To reach it from its southern side, you first have to enter a passageway at the junction of Uhtaung Bo Road and Shwedagon Pagoda Road, which is housed in a long, spired pavilion climbing the hillside.  Inside, the alternating staircases and stretches of gently-rising floor are flanked by varnished red columns; and set behind those columns are rows of little shops selling figurines, flowers and religious souvenirs.



Yes, the passageway is really a tourist-shop drag.  But I have to say that it looks very smart.  There’s barely an ounce of the tattiness that you’ll find among the tourist-stalls crowding the entrances of most popular religious sites in the world.  In fact, you have to remove your shoes and hand them in at a reception desk at the bottom of the passageway, before you enter it.  Here, evidently, even treading between the souvenir shops qualifies as treading on sacred ground.


There are other entrances to Shwedagon Pagoda, on its east, north and west, but I don’t know if their approaches are as grand as this one.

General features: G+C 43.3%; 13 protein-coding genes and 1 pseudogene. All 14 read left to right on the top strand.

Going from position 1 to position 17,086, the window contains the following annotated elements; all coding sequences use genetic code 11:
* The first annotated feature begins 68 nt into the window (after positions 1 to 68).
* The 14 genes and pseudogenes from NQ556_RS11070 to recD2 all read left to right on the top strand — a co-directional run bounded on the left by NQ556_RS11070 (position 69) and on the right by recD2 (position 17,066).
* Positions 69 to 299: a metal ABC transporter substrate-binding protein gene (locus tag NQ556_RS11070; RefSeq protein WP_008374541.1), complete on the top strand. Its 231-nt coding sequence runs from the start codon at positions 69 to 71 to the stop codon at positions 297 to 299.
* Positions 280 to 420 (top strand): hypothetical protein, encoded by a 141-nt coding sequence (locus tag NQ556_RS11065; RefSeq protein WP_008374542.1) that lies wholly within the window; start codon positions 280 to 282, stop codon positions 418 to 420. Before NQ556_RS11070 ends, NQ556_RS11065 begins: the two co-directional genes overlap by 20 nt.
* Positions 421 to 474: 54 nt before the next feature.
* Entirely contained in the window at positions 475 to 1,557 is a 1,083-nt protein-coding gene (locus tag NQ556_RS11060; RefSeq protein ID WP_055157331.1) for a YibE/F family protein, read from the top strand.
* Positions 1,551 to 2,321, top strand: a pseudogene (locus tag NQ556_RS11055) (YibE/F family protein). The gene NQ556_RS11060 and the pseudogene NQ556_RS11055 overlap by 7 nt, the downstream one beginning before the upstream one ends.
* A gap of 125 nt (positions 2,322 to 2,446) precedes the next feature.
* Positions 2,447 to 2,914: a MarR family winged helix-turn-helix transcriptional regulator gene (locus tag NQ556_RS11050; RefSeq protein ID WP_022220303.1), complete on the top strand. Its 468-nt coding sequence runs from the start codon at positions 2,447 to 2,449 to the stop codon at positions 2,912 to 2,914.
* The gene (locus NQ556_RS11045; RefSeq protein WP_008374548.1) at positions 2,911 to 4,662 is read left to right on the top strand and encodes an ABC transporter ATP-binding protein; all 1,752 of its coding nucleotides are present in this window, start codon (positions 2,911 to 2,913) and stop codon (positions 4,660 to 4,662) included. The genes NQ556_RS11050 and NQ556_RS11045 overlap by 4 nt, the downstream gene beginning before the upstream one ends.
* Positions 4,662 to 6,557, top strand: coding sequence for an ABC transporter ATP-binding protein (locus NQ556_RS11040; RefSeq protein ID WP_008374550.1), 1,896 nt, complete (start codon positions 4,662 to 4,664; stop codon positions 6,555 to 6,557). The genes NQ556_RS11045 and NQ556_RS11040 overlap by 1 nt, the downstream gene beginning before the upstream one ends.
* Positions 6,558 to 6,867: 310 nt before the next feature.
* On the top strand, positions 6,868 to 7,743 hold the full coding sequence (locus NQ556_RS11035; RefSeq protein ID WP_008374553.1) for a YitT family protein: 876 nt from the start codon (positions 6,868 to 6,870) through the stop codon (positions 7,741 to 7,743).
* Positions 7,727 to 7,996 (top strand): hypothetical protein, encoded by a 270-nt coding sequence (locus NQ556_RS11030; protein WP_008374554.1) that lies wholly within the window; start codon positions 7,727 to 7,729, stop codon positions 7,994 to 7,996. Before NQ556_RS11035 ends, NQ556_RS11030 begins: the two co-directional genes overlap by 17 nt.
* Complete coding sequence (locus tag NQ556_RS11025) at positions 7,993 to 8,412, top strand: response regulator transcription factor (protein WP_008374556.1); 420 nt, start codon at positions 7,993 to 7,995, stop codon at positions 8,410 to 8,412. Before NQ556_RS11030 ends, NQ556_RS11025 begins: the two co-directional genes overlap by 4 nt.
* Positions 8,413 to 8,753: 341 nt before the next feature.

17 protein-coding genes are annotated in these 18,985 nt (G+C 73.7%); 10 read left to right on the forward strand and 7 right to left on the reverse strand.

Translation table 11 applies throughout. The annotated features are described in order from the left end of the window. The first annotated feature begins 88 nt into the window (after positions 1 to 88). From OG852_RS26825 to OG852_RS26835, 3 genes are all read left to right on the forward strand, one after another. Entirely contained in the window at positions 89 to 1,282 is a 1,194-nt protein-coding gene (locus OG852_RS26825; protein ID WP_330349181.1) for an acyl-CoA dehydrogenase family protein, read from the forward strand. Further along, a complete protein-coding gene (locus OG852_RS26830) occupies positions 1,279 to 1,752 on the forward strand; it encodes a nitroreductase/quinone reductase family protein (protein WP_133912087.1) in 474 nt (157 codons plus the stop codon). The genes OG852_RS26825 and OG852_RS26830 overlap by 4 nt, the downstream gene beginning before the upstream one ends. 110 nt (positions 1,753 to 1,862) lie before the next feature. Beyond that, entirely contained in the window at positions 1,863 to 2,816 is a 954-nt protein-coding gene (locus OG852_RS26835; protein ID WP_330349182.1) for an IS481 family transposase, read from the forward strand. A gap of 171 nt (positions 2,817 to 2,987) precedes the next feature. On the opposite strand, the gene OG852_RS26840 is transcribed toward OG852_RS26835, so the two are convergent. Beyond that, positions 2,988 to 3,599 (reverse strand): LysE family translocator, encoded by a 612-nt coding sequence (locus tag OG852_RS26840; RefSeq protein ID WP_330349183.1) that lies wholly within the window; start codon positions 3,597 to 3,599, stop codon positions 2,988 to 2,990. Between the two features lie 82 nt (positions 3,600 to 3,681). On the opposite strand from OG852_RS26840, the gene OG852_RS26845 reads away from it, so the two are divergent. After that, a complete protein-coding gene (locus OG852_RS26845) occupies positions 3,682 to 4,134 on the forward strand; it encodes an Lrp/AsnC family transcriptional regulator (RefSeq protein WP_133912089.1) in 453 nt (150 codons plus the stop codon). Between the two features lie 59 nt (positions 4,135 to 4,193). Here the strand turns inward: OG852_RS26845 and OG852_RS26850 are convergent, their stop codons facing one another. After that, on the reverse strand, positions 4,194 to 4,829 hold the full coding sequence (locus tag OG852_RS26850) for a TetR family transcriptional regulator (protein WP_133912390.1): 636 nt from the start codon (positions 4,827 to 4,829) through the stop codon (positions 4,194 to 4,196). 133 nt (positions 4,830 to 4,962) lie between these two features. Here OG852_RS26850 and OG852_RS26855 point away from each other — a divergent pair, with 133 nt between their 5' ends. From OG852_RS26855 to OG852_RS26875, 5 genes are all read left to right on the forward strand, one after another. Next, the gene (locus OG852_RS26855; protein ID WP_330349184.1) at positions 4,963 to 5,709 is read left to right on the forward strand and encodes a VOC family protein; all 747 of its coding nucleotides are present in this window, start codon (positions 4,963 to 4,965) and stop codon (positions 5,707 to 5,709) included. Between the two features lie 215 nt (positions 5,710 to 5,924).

I tried to take photographs as I ascended the passageway, but my cheap camera was defeated by the subdued but shimmering light that filtered into it through the various openings along its sides.  Here’s the only photograph that achieved anything close to clarity.  (For some reason, someone had left an open umbrella abandoned in the middle of the floor behind me.)



As I climbed the final flight of stairs leading to the entrance of the pagoda proper, I realised that the low, open walls on either side had, reclining on top of them, two monstrously big and monstrously long crocodile statues; their backs notched and serpentine, their jaws frozen in a bemused rictus, their eyes bulging and sinister.  And immediately I found myself thinking of the children’s poem Crocodile, written in Scots by the late J.K. Annand, which goes thus:


“When doukin in the River Nile,

I met a muckle crocodile.

He flicked his tail, he blinked his ee,

Syne bared his ugsome teeth at me.


Says I, ‘I never saw the like,

Cleanin your teeth maun be a fike!

What sort a besom do ye hae,

Tae brush a set o teeth like thae?’


The crocodile said, ‘Nane ava.

I never brush my teeth at aa!

A wee bird redds them up, ye see,

And saves me monie – a dentist’s fee!’”